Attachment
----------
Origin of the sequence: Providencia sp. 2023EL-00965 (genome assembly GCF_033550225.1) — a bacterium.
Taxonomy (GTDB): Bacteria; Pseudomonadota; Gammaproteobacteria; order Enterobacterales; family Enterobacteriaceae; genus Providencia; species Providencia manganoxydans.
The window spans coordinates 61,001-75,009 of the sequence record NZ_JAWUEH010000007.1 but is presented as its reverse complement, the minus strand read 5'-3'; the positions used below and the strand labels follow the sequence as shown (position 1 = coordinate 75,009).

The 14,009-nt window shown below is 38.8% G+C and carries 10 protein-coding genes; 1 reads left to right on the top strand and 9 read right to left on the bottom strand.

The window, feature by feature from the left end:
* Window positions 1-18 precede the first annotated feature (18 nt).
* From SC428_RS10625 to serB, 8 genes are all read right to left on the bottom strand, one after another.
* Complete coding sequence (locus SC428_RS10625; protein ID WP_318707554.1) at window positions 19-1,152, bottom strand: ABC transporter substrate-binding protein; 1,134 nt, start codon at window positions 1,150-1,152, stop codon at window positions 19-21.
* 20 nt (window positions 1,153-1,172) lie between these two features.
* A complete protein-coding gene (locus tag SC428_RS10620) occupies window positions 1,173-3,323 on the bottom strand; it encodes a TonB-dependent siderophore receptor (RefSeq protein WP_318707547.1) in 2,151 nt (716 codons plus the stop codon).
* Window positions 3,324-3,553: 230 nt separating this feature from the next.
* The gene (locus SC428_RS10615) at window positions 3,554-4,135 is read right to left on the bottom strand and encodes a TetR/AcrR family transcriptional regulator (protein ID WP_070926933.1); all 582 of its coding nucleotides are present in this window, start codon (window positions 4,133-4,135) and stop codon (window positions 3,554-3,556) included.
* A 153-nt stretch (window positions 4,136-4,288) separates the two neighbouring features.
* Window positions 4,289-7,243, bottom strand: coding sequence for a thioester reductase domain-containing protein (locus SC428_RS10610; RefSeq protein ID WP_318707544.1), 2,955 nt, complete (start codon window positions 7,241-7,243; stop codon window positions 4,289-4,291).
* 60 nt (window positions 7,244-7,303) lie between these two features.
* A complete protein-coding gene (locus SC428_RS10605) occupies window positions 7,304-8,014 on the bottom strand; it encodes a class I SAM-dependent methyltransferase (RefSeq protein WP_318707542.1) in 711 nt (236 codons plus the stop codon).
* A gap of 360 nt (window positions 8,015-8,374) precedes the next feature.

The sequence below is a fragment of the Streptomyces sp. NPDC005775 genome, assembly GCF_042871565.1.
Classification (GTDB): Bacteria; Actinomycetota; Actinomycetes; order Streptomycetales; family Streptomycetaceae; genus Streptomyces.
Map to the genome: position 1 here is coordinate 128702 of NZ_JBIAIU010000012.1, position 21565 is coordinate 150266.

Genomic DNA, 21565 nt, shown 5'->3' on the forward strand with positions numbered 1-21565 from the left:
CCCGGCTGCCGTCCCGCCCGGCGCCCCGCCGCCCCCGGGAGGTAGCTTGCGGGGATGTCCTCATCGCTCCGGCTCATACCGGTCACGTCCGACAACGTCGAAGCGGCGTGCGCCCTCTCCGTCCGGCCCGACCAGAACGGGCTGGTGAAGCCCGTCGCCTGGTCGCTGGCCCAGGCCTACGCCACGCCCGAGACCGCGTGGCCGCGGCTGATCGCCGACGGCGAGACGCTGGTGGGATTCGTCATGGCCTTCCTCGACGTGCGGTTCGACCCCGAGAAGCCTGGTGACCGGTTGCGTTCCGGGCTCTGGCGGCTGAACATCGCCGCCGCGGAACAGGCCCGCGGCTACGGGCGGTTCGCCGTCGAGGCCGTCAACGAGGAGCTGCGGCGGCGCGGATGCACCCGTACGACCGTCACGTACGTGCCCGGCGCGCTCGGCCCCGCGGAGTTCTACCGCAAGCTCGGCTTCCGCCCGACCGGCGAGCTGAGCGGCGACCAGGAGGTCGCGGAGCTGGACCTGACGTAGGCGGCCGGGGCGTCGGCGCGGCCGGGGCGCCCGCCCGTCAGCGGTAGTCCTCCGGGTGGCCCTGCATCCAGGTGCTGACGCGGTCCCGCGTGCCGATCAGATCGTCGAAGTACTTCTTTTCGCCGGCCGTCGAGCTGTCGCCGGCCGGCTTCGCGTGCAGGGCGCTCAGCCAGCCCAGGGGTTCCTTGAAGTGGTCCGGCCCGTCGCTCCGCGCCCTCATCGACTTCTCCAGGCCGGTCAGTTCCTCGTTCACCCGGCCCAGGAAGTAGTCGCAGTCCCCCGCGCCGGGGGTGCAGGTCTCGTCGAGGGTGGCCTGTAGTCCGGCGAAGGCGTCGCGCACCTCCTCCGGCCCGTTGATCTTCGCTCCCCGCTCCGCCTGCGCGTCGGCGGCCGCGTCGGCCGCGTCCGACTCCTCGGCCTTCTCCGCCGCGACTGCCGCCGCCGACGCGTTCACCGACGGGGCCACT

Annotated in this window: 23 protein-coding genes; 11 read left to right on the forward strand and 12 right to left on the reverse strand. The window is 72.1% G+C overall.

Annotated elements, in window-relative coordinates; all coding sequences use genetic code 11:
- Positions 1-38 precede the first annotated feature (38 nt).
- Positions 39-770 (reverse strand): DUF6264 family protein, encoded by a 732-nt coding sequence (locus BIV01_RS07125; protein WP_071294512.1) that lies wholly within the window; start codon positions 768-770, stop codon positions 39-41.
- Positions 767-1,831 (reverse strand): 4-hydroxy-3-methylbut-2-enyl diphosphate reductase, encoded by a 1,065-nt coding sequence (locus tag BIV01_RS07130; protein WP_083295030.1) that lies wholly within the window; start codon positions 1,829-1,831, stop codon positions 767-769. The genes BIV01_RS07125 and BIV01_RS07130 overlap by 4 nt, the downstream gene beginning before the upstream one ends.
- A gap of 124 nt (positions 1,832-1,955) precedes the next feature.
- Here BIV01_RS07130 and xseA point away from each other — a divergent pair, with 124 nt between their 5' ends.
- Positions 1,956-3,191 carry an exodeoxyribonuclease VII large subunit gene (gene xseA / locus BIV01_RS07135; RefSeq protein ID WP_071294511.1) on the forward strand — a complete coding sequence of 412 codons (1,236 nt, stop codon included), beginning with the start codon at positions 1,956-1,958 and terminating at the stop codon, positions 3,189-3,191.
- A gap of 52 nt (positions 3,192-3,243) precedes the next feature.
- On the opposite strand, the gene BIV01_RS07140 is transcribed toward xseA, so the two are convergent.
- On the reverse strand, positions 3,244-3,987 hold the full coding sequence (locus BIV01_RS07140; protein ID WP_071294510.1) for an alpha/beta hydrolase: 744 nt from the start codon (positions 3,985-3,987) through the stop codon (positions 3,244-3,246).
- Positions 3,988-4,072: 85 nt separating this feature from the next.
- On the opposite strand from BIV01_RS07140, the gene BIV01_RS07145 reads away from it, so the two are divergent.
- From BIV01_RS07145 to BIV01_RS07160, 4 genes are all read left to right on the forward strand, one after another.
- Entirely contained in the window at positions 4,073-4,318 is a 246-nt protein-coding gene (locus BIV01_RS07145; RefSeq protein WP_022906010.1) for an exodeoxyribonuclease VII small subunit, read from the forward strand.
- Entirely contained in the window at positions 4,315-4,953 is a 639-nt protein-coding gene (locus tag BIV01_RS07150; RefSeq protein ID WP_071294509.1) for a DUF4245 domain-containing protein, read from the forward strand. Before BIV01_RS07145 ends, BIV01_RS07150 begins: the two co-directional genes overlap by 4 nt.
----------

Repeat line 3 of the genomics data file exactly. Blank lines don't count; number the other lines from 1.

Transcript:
The window spans coordinates 61,001-75,009 of the sequence record NZ_JAWUEH010000007.1 but is presented as its reverse complement, the minus strand read 5'-3'; the positions used below and the strand labels follow the sequence as shown (position 1 = coordinate 75,009).